Was it necessary or advisable for Mayor Stead, Deputy Mayor Wrye and Councilor Mangle to be members of the STF since they would be able to provide input as members of the PAC and Council?
The process of writing the new MPS could have led to a coming together of the residents to reach a shared future vision and arrive at innovative solutions to common and complex problems. But rather than engage the public, Town leaders managed to enrage a good portion of the townsfolk.
The shame of it is twofold. An opportunity was lost to be innovative and comprehensive. And the second pity is that the proposed MPS fails to address real issues in concrete ways. For example, how can the town attract young families? what are the implications of an aging and retired population? what might the impact of the twinning of 101 have on Wolfville? and what are the opportunities and challenges of having a giant commercial area in New Minas?
Who was in charge, and where is the accountability?
Town leadership failed to deal with student noise and behaviour issues in a timely and comprehensive manner. I can still remember a meeting I attended last fall at which town residents gave heartfelt and troubling testimony to the problems they were having with student noise, broken glass, drinking and rowdiness. Rather than deal with the issues in a timely manner, the Town began to take the problems seriously only after the matters got out of hand.
Why was the town so slow to respond? At that time I suggested that the town increase the noise bylaw fines and make the fines graduated, so that with each subsequent offense the minimum fine increased (as is done in Halifax). To my knowledge there was no follow up with my suggestion. Now, a year later, when I again made the suggestion at a recent Town Council meeting, the staff was asked to look into the idea.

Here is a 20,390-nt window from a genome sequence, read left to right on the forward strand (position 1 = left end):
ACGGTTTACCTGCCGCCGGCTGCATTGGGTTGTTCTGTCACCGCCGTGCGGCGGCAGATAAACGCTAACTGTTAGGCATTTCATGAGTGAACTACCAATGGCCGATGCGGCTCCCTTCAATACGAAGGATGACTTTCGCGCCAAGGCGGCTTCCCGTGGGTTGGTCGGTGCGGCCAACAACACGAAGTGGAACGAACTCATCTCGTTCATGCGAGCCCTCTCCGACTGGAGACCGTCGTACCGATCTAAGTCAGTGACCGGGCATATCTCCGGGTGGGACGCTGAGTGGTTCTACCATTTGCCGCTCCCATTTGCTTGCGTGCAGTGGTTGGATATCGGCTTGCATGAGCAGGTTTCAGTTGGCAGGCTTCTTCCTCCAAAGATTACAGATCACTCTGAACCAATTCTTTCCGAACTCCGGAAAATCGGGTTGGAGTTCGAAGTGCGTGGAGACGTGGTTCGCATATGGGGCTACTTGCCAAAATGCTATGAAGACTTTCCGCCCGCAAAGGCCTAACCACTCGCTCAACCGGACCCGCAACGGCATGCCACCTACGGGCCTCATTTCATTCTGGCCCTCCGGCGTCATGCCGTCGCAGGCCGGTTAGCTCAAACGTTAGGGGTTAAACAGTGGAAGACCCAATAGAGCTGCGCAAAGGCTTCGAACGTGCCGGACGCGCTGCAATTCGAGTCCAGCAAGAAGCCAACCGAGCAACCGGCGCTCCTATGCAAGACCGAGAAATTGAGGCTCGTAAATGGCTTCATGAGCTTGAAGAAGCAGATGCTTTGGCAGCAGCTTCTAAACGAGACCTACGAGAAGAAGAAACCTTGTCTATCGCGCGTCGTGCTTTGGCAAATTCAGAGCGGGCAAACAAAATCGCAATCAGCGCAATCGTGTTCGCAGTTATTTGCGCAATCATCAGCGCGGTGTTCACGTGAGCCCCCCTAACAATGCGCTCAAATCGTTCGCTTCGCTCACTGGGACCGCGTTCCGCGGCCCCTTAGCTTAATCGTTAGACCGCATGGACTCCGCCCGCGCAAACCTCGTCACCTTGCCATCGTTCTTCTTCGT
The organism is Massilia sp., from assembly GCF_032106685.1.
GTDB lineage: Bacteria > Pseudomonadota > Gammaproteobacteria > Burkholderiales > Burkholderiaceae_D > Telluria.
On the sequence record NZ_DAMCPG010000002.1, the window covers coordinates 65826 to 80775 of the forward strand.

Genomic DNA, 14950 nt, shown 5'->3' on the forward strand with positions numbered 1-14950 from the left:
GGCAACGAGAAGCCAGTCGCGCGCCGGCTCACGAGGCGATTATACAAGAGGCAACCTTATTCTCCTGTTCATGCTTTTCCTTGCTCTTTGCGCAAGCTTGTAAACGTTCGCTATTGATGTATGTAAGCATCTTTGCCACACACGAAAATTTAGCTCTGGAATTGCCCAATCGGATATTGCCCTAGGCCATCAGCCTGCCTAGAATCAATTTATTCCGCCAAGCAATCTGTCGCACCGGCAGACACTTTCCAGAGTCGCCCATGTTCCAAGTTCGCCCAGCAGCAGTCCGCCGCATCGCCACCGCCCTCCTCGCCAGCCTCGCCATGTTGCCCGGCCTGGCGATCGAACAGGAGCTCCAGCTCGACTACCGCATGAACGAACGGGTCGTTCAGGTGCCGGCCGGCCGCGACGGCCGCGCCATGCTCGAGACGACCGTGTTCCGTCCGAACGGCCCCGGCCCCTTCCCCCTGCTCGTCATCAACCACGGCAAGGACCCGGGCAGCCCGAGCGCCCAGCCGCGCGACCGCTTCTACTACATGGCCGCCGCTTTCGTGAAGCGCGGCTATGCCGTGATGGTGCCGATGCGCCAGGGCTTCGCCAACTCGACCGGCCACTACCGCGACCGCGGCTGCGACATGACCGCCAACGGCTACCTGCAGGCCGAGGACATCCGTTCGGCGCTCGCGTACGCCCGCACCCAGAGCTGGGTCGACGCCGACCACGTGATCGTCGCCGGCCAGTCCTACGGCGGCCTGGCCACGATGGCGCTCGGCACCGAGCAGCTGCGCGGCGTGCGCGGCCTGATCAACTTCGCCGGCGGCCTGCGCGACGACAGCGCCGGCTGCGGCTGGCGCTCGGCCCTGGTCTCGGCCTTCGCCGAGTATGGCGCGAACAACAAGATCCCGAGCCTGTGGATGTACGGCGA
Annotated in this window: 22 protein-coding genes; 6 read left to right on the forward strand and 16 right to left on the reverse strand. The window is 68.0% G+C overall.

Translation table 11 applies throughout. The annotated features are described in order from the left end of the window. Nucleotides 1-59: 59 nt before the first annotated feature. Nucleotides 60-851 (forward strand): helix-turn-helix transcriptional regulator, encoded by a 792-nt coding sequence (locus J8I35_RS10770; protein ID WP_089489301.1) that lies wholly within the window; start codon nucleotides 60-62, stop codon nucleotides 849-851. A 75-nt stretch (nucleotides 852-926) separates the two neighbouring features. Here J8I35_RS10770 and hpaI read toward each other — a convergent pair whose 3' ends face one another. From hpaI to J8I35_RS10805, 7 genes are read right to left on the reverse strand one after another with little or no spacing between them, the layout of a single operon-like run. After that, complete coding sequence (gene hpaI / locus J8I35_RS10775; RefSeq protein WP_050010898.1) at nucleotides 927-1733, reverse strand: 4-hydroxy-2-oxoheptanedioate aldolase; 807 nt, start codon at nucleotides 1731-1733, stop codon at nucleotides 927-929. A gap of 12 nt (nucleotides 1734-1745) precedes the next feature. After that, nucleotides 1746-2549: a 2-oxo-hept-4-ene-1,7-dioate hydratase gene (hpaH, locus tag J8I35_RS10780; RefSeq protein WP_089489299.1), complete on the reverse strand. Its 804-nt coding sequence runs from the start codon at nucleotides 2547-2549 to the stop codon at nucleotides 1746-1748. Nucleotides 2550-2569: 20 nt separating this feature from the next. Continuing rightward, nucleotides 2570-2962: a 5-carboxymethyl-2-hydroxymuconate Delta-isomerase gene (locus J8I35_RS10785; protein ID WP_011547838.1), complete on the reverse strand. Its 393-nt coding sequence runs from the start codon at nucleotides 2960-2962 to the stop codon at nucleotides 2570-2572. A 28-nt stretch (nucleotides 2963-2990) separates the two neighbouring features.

Town leaders appear not to understand the importance of transparency in governing. Information must flow freely and the reasons behind actions must be explained so all can understand. How can residents monitor the actions of their elected representatives if they don’t know what’s going on?
Why didn’t the Town take the simple step of providing the library with copies of the proposed MPS?
In a letter from Mayor Stead to Roy Brideau, the Town Chief Administrative Officer, dated February 15, 2007, the Mayor states “[a]t an ‘in camera’ session as part of a Special Council meeting held on February 5, 2007, there was discussion on your compensation package. Four decisions were reached based on a view of the next four years . . .” The letter then goes on to list Mr. Brideau’s compensation for the next four years.
This letter raises a number of questions, but on the issue of transparency one is obvious: why was there no record of this decision in the minutes of the February 5th Council meeting?
During the review of the MPS, it was suggested that the Town’s Planning Department produce a document setting forth the pros and cons on planning issues, such as increasing density, and the reasons for the Planning Department’s recommendations. This would facilitate residents’ review of the proposed MPS; allow them to be more informed.
Not only was this suggestion not followed, but to add insult to injury, no substantive reasons were given why the suggestion should not be acted on.
Please vote for CHANGE on October 18th.